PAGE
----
MainePERS & Social Security

Teaching can be a thankless job, and it’s no secret that our educators earn modest wages.  In 2022, teachers made 26.4% less than other similarly educated professionals (1).  This gap has been widening for decades. 

One area where teachers make up just a little bit of ground is in benefits offerings.  In Maine, the MainePERS Retirement Pension is a significant contributor to this.

Maine Public Employees Retirement System has been administering the Retirement, Disability Retirement and Group Life Insurance benefits for Maine’s teachers, state employees and employees of other public entities since 1942. Its system and programs can be difficult to navigate on your own, especially the relationship between a MainePERS retirement benefit and Social Security.   As someone who has worked with educators for a long time, I can tell you there is no topic more hotly debated and scrutinized. Let’s break down this relationship. 

What is a MainePERS Retirement Pension?

It’s a Defined Benefit Plan.  This means employees contribute a percentage of pay to the plan (7.65% of each check for most), the state also contributes some funds, and the employee gets a defined amount of money (benefit) each month when they retire.  Generally, that benefit is based on years of service and the average of their last three years of compensation. 

Someone with a full career in teaching, say 40 years, would receive about 80% of their average final compensation for the rest of their life as a pension.  That’s a lot better than Social Security, where a person who averaged career earnings of $55,000 would receive around 46.85% of their income (and would have contributed the same 7.65% along the way!)

This sounds like an outstanding benefit for teachers, and it is, but the reality is most teachers do not spend their entire career here.  Many of them have a stint of employment covered by Social Security. 

What does Social Security have to do with MainePERS?

If you receive a MainePERS pension and are eligible for Social Security, your Social Security Benefit will likely (but not always) be reduced by the Windfall Elimination Provision (WEP) or Government Pension Offset (GPO).  WEP reduces benefits you are eligible to receive on your own Social Security record.  GPO reduces benefits you are eligible to receive as a spouse.

That seems unfair!  Why does this happen?

The simple answer is because MainePERS is offered in lieu of Social Security, not alongside Social Security.  WEP and GPO are setup to impact people who receive a pension from work they performed while not contributing to Social Security.  While you work under MainePERS covered employment, you do not contribute to Social Security.

The more complicated answer relates to how a worker could abuse the Social Security system by switching careers.  As a social program, Social Security is set up to give lower wage earners a higher percentage benefit replacement in retirement than larger wage earners.  They average 35 years of earnings history, and if your average earnings is $14,088 or less, they will actually give you 90% of that amount as a benefit!  This means that as soon as a worker reaches $493,080 ($14,088 x 35) in career earnings, they have achieved that 90% replacement ratio.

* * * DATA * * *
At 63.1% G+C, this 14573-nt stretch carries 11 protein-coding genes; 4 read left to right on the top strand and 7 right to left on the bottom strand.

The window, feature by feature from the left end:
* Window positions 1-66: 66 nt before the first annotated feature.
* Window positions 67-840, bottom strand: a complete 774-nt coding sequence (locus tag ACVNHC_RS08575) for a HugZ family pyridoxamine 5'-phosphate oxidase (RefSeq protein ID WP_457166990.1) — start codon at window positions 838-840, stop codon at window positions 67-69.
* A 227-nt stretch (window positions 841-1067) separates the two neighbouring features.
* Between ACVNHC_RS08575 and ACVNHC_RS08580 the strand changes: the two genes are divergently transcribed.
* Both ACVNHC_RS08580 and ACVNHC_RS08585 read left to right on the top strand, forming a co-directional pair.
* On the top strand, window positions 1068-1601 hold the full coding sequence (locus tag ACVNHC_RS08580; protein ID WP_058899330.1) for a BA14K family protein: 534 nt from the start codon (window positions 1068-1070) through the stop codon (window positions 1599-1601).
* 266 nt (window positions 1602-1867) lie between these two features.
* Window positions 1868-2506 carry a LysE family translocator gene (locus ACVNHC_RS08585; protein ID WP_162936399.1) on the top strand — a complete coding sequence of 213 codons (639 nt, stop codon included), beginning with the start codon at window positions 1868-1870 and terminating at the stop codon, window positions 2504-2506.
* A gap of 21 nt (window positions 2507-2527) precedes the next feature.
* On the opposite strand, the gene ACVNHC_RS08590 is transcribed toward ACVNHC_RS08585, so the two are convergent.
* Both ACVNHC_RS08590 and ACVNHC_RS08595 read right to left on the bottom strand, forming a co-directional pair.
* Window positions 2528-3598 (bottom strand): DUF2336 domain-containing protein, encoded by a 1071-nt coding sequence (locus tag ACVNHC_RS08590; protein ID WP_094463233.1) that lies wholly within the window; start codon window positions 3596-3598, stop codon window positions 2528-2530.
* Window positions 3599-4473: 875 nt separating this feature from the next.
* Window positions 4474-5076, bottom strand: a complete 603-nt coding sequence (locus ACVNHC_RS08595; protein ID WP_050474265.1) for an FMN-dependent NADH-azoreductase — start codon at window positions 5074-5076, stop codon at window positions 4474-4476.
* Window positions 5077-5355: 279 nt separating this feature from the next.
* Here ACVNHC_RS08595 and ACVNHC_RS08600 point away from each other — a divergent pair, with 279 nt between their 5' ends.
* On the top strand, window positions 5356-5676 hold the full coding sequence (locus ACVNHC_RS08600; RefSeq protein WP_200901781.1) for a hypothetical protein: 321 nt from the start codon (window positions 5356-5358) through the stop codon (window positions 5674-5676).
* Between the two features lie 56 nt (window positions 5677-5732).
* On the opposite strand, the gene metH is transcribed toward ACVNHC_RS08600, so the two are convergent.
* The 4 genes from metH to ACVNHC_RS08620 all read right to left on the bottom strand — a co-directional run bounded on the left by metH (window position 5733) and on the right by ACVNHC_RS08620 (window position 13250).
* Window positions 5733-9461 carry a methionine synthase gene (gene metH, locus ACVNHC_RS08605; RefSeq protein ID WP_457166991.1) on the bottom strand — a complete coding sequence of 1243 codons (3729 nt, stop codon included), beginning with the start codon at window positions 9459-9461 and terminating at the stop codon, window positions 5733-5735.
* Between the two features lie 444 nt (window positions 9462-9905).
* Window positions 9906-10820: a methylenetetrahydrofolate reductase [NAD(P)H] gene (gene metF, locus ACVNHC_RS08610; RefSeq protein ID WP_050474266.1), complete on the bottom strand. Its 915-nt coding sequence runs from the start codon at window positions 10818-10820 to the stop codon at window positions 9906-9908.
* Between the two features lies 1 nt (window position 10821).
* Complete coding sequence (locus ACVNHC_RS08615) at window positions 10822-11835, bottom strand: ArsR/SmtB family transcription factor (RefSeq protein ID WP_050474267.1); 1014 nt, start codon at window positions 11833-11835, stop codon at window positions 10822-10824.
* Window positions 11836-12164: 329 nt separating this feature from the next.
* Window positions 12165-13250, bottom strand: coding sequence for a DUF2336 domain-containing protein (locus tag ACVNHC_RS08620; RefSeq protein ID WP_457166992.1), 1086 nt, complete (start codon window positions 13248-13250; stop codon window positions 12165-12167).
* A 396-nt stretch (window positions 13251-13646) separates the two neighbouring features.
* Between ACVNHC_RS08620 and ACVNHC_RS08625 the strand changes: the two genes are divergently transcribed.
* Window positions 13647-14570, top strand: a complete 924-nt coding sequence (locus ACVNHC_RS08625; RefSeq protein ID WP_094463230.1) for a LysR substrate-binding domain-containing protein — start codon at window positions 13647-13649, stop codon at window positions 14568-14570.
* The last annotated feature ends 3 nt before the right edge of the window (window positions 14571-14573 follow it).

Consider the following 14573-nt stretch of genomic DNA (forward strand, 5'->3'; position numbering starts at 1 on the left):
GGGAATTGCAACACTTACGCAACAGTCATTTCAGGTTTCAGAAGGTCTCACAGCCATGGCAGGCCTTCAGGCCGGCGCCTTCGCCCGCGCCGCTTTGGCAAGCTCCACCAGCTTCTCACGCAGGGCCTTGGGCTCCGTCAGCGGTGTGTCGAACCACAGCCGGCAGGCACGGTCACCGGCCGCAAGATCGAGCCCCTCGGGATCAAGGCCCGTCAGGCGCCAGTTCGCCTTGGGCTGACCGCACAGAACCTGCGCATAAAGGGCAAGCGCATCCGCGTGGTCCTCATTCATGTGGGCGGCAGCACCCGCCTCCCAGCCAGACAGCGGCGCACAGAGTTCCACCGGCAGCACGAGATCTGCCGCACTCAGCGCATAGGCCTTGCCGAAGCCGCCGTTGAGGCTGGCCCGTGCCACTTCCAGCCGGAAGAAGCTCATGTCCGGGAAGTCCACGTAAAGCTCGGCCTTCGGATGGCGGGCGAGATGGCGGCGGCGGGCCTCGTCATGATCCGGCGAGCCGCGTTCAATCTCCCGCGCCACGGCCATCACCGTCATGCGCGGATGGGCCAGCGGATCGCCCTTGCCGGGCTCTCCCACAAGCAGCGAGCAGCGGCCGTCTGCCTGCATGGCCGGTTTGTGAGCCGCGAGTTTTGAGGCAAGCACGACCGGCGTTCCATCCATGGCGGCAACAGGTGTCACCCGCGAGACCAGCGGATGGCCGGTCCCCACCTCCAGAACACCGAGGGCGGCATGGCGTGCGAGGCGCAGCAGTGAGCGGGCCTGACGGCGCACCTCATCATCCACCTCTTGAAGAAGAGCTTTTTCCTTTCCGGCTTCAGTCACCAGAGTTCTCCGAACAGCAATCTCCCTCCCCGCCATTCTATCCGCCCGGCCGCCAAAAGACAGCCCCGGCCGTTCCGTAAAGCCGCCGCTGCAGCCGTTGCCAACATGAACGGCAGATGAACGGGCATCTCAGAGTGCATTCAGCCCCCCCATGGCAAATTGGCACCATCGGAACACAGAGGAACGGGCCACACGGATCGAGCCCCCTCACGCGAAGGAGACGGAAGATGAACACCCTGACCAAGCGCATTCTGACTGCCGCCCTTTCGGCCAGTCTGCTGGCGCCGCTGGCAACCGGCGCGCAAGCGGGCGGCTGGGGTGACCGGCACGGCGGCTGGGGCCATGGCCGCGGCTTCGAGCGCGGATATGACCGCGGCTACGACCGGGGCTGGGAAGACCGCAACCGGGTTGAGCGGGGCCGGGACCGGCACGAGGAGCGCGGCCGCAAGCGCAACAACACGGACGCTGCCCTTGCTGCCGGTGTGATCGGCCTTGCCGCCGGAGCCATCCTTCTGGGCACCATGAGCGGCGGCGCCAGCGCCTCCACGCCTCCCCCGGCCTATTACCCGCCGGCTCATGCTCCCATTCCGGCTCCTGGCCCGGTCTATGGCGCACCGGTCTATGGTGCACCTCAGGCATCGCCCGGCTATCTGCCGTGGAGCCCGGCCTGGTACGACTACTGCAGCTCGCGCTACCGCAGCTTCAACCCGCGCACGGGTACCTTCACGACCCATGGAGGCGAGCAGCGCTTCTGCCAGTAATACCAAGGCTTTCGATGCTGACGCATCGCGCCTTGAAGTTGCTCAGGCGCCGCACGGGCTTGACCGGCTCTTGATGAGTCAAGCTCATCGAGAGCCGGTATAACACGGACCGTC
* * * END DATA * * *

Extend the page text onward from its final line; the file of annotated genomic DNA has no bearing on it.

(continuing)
Imagine someone works 5 years under Social Security covered work at $98,616/year (hitting the $493,080 total from above), then switches to a MainePERS-covered job earning the same wages.  That person will get a nice fat Defined Benefit Pension in addition to a 90% replacement ratio from Social Security!  Compare that to someone who averages $98,616/year only under Social Security. They get just 40.28% of their wages replaced as a retirement benefit.

GPO and WEP were passed in 1977 and 1983, respectively, to combat this.

Setting the record straight

In my experience dealing with these matters, WEP and GPO are widely misunderstood.  Here are a few points I think are important to understand:

  • A MainePERS Pension is never reduced due to WEP or GPO.  It only impacts Social Security Benefits.
  • WEP cannot reduce your Social Security Benefit to zero.  In fact, the maximum reduction is 50%.  If you are not getting a Social Security benefit, it is likely because you never qualified.
  • GPO can reduce your benefits as a spouse to zero.  Generally, you take 2/3 of your MainePERS Pension and use that to reduce your spousal benefit.  I find it often goes to zero.
  • GPO only applies to the benefits of the MainePERS-earning spouse.  It does NOT impact the spouse who does not receive a MainePERS Benefit.
  • Most MainePERS-covered employees do not contribute to Social Security.

Doing the math

Although this topic is complex and confusing, it shouldn’t be ignored.  Many people neglect to calculate the impact and incorporate it into their long-term retirement plan. Additionally, there are opportunities to eliminate a WEP or GPO reduction.  These typically involve accumulating enough years of “substantial” earnings under Social Security or cashing out your contributions to MainePERS and forfeiting the employer funds. 

You can always consult a financial advisor to help navigate these issues and impacts but here are some great resources for those comfortable figuring it out on their own:

WEP Overview Guide & Substantial Earnings Chart:

GPO Overview Guide:

WEP Calculator:

GPO Calculator: